18. The media mixing and production module of claim 17, wherein an associated desired volume level associated with during-exercise content is greater than an associated desired volume level associated with between-exercise audio content, pre-exercise audio content, and/or post-exercise audio content.
Description
CROSS-REFERENCE TO RELATED APPLICATIONS

This application is a continuation-in-part of U.S. patent application Ser. No. 11/074,879 filed Mar. 8, 2005 and entitled METHOD AND SYSTEM FOR AUDIO PROGRAM CREATION AND ASSEMBLY. This application is also a continuation-in-part of U.S. patent application Ser. No. 11/383,921 filed May 17, 2006 and entitled METHOD AND SYSTEM FOR MIXING AND PRODUCING INDIVIDUALIZED MEDIA FILES, which claims the benefit of U.S. Provisional Patent Application Ser. No. 60/682,361 filed May 18, 2005. The foregoing patent applications are hereby incorporated by reference in their entirety.

BACKGROUND OF THE INVENTION

1. The Field of the Invention

The present invention relates to the field of mixing and producing media content. More particularly, embodiments of the invention relate to systems and methods for adjusting volumes of the components that are mixed together.

2. The Relevant Technology

Audio mixing relates to combining separate audio media components to produce a single combined output audio media. A problem arises, however, where the separate audio media components have different attributes such as different volume or content attributes. For example, a first audio media may have a greater intensity of sound (i.e. volume) when output on the same audio device as another audio media. In other words, the volume of the one media often differs from the volume of another media. Moreover, audio media is often recorded on separate equipment, under different circumstances, or have other content attributes that cause differences when played. As a result, mixing different audio media components together results in unsatisfactory output media. Abrupt changes in volume, pace, and the like can be disconcerting to a listener.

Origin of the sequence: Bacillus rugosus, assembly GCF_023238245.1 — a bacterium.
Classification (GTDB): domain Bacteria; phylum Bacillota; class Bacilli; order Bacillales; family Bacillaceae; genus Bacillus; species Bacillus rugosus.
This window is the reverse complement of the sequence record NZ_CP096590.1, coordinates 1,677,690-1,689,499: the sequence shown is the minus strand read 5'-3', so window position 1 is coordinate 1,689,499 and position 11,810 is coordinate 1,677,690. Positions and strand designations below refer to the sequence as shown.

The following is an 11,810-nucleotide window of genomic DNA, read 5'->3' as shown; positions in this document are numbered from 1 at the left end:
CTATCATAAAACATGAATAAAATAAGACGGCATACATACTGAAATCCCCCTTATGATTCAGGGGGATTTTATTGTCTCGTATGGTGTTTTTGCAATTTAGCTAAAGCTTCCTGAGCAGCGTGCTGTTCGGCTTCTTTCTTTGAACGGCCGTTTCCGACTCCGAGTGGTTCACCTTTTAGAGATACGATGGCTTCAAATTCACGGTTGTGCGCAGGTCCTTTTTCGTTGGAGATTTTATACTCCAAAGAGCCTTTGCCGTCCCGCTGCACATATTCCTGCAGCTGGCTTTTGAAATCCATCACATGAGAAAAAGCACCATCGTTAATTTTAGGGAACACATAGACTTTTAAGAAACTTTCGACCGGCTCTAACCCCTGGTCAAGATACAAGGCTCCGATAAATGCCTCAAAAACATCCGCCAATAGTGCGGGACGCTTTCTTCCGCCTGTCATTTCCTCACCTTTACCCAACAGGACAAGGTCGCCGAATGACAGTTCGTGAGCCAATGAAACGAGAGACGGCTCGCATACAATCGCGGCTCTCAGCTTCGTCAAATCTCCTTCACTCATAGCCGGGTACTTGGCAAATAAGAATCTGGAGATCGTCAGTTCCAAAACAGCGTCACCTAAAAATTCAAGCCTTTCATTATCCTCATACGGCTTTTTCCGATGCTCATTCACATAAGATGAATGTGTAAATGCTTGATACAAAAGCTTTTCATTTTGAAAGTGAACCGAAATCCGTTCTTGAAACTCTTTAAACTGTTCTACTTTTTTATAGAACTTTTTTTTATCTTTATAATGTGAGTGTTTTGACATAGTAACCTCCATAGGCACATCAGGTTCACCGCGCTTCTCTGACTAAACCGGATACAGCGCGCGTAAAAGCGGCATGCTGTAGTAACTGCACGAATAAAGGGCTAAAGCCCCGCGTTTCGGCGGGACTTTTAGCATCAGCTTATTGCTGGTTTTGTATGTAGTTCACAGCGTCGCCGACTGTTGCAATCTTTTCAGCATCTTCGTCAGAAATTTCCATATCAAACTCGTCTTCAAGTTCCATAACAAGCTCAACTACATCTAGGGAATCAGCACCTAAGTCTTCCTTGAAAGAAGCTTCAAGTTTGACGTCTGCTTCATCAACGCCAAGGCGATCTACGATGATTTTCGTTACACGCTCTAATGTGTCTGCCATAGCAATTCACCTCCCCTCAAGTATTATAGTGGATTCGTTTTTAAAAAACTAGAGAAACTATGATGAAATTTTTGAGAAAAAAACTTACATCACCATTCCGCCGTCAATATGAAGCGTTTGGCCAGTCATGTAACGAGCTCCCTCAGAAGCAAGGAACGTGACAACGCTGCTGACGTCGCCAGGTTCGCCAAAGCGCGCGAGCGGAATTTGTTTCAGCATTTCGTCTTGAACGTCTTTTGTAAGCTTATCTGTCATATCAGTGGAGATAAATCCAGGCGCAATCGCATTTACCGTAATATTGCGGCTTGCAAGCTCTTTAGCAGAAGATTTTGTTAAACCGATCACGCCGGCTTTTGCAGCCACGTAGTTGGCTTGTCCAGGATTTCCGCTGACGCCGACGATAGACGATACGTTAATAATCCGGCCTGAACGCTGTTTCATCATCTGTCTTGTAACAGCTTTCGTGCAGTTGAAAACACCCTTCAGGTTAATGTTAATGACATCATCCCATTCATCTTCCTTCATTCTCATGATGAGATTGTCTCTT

Moreover, some of the media components may have other attributes that are not accounted for in conventional mixing methods. For example, the content of a first audio media may be more important than the content of a second audio media being mixed with the first audio media (or any number of audio media having any relative content importance). Thus, the content of a first audio media may make the first audio media more important to be perceived than another audio media being mixed with the first audio media. Thus, mixing separate audio media having different relative content attributes has often created inconsistent and unsatisfactory mixed audio media.

Therefore, there is a need for improved mixing of audio media. Moreover, there is a need to create customized instruction audio, such as personalized workouts, where volume of the audio has been adjusted during mixing to increase and the consistency of the mixed audio media.

BRIEF SUMMARY OF THE INVENTION

Embodiments of the invention overcome these and other problems are related to mixing media from multiple media components or clips. Note that these embodiments are provided to introduce a selection of concepts in a simplified form that are further described below in the Detailed Description. This Summary is not intended to identify key features or essential features of the claimed subject matter, nor is it intended to be used as an aid in determining the scope of the claimed subject matter.